Atomos announces Ninja V and is the first to support Apple’s exciting new codec, ProRes RAW
The first implementation of ProRes RAW will be in the Atomos Shogun Inferno recorder.
Apple ProRes RAW
Getting the best image quality from today’s RAW output camcorders, when using external recorders, has so far meant either recording huge, unwieldy DNG RAW files or baking in the picture profile by de-bayering into a ProRes file. Some cameras use a third method — a proprietary compressed RAW format recorded internally — such as the RED range using R3D (REDCODE RAW) encoding, Sony using OCR in its high-end cinema cameras, and more recently, Canon’s C200 implemented a similar codec in Canon Lite RAW.
At NAB 2018 a very impressive Apple announcement revealed the company’s own compressed RAW format, available in two variations, ProRes RAW and ProRes RAW HQ. You can view a PDF document online, which details all of the technical details, including how it processes the image data and how to then process the file in Final Cut Pro X. But the key aspect to mention is that the data rates of the files are comparable to existing ProRes file types.
As you can see in the chart (above), the standard ProRes RAW codec runs close to the rate of ProRes 422 HQ and the higher quality version, ProRes RAW HQ, is close to the data rate of Pro Res 4444 (remember these are proportional to resolution and framerate). Even the top end encoding will give you a substantially smaller file than other RAW filetypes, even the aforementioned propriety compressed RAW codecs from RED, Sony and Canon.
The first implementation of ProRes RAW will be in the Atomos Shogun Inferno recorder, which is great news for anybody wanting to get the best out of their Sony FS5, Canon C300 Mark II, Panasonic EVA and really any other camcorder outputting a 10-bit/12-bit RAW signal. Remember that for the time being; only Final Cut Pro X can support this new filetype. However, we expect other NLE systems to follow suit, much in the same way that we expect the codec to be supported in other acquisition devices over time (DJI products seem to be the next on the ProRes RAW roadmap).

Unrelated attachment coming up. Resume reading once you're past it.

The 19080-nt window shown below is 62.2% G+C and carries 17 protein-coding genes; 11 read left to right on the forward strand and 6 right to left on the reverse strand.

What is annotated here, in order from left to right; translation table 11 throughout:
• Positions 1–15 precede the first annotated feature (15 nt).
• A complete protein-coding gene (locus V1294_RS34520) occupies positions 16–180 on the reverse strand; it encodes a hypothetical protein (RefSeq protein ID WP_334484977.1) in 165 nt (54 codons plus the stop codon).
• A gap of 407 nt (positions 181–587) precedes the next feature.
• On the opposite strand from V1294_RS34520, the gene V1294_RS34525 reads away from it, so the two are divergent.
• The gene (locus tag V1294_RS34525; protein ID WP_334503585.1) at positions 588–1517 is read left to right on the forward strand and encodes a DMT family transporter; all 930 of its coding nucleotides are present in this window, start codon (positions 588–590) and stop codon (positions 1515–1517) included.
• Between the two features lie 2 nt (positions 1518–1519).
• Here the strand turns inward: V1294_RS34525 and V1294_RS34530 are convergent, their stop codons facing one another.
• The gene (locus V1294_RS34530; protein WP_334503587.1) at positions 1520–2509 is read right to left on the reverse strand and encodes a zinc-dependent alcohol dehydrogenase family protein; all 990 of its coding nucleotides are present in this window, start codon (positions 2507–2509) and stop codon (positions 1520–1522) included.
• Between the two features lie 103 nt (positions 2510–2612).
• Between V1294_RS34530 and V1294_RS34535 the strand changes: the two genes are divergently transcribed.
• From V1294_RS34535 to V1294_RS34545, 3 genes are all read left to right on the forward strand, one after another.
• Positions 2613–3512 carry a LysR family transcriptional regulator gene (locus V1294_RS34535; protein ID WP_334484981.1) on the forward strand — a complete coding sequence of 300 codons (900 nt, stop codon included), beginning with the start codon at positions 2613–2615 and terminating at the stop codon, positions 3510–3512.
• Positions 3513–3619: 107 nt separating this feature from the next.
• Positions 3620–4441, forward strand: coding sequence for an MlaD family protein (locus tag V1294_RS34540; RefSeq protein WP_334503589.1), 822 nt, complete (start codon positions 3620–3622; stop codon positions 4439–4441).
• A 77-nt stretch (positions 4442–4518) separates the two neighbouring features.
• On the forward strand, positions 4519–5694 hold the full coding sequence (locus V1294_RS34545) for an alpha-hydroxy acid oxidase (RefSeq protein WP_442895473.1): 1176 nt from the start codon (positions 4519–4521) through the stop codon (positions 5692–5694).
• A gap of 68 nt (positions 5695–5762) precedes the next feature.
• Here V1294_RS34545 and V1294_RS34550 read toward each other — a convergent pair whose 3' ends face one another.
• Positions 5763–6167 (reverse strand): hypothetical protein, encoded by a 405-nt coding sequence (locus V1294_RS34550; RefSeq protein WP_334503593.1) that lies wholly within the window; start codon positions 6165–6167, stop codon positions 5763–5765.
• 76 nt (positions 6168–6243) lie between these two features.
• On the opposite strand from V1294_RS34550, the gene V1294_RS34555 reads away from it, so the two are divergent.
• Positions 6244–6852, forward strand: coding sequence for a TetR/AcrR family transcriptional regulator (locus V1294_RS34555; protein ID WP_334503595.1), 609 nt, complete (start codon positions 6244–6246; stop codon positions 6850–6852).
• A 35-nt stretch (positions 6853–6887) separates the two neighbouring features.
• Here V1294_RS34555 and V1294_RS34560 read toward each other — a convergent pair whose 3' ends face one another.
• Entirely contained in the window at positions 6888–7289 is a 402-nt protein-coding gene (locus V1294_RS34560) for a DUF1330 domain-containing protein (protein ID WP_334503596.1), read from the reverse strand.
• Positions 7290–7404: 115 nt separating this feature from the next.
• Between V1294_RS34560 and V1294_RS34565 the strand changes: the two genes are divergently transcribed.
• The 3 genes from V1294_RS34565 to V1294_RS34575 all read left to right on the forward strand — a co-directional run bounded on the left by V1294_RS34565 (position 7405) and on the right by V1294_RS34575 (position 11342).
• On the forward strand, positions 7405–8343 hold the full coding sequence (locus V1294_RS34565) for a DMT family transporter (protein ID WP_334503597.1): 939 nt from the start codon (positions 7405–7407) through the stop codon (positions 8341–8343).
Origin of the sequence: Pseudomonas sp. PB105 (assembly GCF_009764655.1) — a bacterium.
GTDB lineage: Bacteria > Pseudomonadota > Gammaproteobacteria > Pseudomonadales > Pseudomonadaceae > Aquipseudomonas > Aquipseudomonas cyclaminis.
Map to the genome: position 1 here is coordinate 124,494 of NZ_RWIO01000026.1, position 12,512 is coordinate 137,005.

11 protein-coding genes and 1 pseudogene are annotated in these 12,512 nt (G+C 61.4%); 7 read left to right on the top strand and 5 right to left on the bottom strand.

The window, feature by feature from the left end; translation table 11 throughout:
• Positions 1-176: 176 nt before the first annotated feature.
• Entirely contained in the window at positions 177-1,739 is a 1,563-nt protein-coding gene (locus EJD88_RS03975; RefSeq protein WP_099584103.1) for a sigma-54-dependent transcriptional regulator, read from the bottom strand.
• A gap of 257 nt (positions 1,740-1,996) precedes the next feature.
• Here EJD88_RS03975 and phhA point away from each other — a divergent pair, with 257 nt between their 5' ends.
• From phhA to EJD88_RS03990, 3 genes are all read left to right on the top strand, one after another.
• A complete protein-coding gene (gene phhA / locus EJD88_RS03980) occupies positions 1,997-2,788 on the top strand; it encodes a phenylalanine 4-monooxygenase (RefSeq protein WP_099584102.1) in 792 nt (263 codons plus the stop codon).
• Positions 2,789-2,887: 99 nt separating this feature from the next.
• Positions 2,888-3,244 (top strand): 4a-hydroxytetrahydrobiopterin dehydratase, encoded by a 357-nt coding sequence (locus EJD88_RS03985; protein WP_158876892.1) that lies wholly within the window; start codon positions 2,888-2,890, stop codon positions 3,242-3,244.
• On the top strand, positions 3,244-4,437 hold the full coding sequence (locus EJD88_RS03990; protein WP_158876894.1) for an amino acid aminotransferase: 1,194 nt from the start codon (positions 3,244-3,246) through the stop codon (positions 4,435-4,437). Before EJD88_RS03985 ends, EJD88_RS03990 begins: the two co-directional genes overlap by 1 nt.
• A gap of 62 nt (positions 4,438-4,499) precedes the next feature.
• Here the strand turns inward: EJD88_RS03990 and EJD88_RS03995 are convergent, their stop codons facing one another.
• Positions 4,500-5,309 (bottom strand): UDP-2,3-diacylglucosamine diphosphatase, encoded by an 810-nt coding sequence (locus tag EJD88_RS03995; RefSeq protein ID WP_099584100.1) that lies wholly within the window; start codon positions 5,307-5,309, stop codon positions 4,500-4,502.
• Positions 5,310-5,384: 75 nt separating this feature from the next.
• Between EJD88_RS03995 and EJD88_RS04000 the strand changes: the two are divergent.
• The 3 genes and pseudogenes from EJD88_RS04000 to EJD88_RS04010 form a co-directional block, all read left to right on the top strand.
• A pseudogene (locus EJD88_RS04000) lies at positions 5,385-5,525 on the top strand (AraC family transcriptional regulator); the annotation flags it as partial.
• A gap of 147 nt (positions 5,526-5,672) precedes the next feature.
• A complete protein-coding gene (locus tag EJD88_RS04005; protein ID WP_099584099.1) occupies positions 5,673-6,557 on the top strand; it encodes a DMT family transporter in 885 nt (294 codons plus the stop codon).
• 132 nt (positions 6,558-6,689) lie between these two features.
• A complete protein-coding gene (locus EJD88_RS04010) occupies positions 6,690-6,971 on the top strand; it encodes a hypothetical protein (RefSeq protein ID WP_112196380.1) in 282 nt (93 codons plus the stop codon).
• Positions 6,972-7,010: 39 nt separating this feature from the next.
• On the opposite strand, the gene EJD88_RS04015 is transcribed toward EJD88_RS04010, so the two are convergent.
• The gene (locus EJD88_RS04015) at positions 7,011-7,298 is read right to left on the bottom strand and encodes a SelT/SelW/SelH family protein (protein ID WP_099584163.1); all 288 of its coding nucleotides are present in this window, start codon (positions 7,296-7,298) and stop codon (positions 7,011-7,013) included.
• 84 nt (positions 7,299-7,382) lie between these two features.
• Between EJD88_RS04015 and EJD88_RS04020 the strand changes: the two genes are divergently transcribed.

Time will tell just how much this format will be adopted by the industry. Certainly, in these early days, exclusive NLE support in the form of Final Cut Pro X is going to limit the codec in the short-term. That said, this is clearly a hugely significant step in codec technology, and if that heralds an era of easy to handle RAW footage then we really are onto a good thing.
Pre-order the Atomos Ninja V HDMI Monitor/Recorder, HERE.
Atomos Ninja V
NAB has provided yet another exciting release in the form of the Atomos Ninja V. At the cutting edge (pun intended) of this highly competitive market, the handy 5.2in Ninja is sized slightly smaller than the more frequently available 7in screens — making it easier to mount on smaller devices such as mirrorless and DSLR cameras. This is great news for those who have found the (admittedly robust) Flame and Inferno series to be too bulky, when used with smaller devices such as Sony’s A7S II or the LUMIX GH5.
This portable monitor/recorder can record straight from the sensor up to 4Kp60 10-bit HDR and HDp240 using HDMI 2.0. ProRes and DNxHR can be stored edit-ready on a newly designed AtomX Mini SSD drive, taking up much less space than traditional SSD drives. The AtomX SSDs still have a standard SATA III connection as well as the ability to edit straight from the drive due to an incredibly quick 500Mb/s read/write speed, so you’ll be able to use the same drives as you use on the Flame and Inferno series if you prefer.
The near edge-to-edge, non-reflective screen can display 10+ stops of dynamic range in real-time from Log/PQ/HLG signals that is easily viewable, even in bright daylight. If the sun gets too much, a small, easily detachable sun-visor is available as an accessory. The display can also be calibrated for the most accurate colour reproduction possible.
Reviewing your video is made easy with the Ninja V, with AtomOS Tools and pocket-sized playback. Not only do you have access to speedy playback, but you can watch in slow-motion and with frame-by-frame analysis. You can also use peaking to check focus, alongside a waveform monitor, RGB parade or vectorscope for exposure review.
Although not filmmaking related, you can also record your gaming endeavours from your Xbox or PlayStation device via this Atomos. You can record in HDR 4Kp60 or HDp240 by connecting the unit between the console and TV to record hours of gameplay, to SSD storage.
The Atomos Ninja V is a very, very welcome addition to the range, especially considering the ubiquitous Ninja Blade has now been discontinued. This new model is a compact, feature-packed 4K recorder and the price point makes this a no-brainer for anybody wanting to get proper ProRes quality out of a small camera.